The title of Judith Halberstam's article that was my additional reading is funny, because in my first annotated bibliography i utilized the article "Ten Reasons Capitalists Want Your to Wear Deodorant," and attempted to articulate a connection between queer and embracing one's funk. The subcultural lifestyle is not sterilized or deodorized, or overly invested with commercial beauty and all the polluting products that accompany the heteronormative beauty ideals.
Queer uses of time and space do not have the end goal of maturity, adulthood, or procreation within sight, and therefore queers are able to reside in the temporality of subcultural participation as long as desired. Queer time allows us to redefine adulthood. While the capitalist project with it's many arms (universities, prison-industrial complex, ect.) push bodies not only into intelligible subjectivities; but also into particular brandings (lawyer, welder, ect.) In Hetero time one becomes a product of how they are going to make money. Halberstam offers a definition of of queer as an outcome of temporality, life scheduling, and eccentric economic practices." Looking at queer as more than just a sexual minority, but a way of living. I feel like the temporality and life scheduling parts were well fleshed out in the essay, but i was hoping for a larger discussion of the eccentric economic practices. While queer's resistance to the purchasable trappings of heteronormative domesticity are pretty anti-capitalist, I would like to look at was in which queers can work to actually dismantling the capitalist economy. While the punk D.I.Y. culture has been liberating for a lot of people, queers often find themselves trapped as unwitting cogs in the system, because queers have to pay rent too, and alternatives like squatting or community gardening are policed. Property rights often outweigh human rights according to the law, and the social order. Even if escape from capitalism is possible, uninterrupted by the patriarchal state, for individuals in a subcultural context, the structures of capitalism and globalization are devastating places, and oppressing bodies where ever possible and profitable. In fact there seems to be some necessary pessimism within the articulation of queer economic practices.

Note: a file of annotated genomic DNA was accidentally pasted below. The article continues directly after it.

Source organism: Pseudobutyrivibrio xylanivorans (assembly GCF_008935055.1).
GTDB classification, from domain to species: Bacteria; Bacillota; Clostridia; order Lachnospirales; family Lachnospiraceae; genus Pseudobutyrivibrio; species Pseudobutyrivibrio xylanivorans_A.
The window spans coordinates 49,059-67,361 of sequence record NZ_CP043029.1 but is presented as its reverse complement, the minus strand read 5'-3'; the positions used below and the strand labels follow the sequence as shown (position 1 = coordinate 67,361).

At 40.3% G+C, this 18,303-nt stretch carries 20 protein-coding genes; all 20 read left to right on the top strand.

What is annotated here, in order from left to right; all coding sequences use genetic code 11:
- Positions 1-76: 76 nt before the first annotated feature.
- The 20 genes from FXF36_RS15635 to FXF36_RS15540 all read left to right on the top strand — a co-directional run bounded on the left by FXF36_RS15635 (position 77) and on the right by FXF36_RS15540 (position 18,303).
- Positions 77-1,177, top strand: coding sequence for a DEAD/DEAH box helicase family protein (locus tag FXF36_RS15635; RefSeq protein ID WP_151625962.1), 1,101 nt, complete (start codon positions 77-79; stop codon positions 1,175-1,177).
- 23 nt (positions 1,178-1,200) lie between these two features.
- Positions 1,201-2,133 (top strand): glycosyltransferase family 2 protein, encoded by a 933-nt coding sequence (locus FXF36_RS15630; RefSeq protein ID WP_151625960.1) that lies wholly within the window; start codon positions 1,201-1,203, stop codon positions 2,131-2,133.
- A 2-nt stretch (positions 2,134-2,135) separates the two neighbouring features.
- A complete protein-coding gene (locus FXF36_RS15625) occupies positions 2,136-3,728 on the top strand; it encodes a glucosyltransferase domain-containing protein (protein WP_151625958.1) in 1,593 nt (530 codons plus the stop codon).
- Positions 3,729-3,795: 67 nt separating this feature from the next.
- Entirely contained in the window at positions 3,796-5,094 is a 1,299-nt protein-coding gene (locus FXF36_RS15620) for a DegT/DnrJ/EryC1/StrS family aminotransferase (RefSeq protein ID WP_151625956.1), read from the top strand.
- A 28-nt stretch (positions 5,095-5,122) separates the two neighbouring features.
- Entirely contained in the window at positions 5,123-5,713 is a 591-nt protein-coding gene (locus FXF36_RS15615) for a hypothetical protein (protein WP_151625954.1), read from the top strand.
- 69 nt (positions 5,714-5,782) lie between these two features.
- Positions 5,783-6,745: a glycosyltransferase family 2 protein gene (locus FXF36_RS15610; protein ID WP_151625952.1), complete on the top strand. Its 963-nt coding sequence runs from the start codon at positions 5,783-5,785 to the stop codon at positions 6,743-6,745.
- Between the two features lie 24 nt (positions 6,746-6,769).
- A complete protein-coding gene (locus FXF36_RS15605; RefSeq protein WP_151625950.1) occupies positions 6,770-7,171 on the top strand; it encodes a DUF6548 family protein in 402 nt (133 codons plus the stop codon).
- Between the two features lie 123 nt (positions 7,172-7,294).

"The mainstream absorption of vogueing highlights the uneven exchange between dominant culture scavengers and subcultural artists: subcultural artists often seek out mainstream attention for their performances and productions in the hopes of gaining financial assistance for future endeavors. Subcultural activity is, of course, rarely profitable, always costly for the producers and it can be very short lived without the necessary cash infusions (in the words of Sleater-Kinney: "This music gig doesn't pay that good, but the fans are alright....")" I would like to think that we can imagine a queer economy that is far more radical than turning our beautiful subculture itself into a style marketable for capitalist consumption. Perhaps an anarchistic gift economy that replenishes rather than exploits queer cultural production. The third section of the article "Subcultures: The Queer Dance Mix," discusses the need to study and record queer subcultures and makes a strong case for a collaborative theorizing on how to articulate, so as not to diminish into historical obsecurity, the products of queer time and queer spaces in order to write a queer history. Is Judith Halberstam saying here, as Emma Goldman famously had "If I can't dance-I don't want to be part of you revolution" ?
In our discussion of this article in class Sara troubled my notion of the privlidge of academia, and began to break down the distinction between theorists and subcultural producers. Judith Halberstam also articulates this destabilization:
"...In subcultures where academics might labor side by side with artists, the "historical bloc" can easily describe an alliance between the minority academic and the minority subcultural producer. Where such alliances exist academics can and some should participate in the ongoing project of recording queer culture and interpreting it and circulating a sense of its multiplicity and sophistication."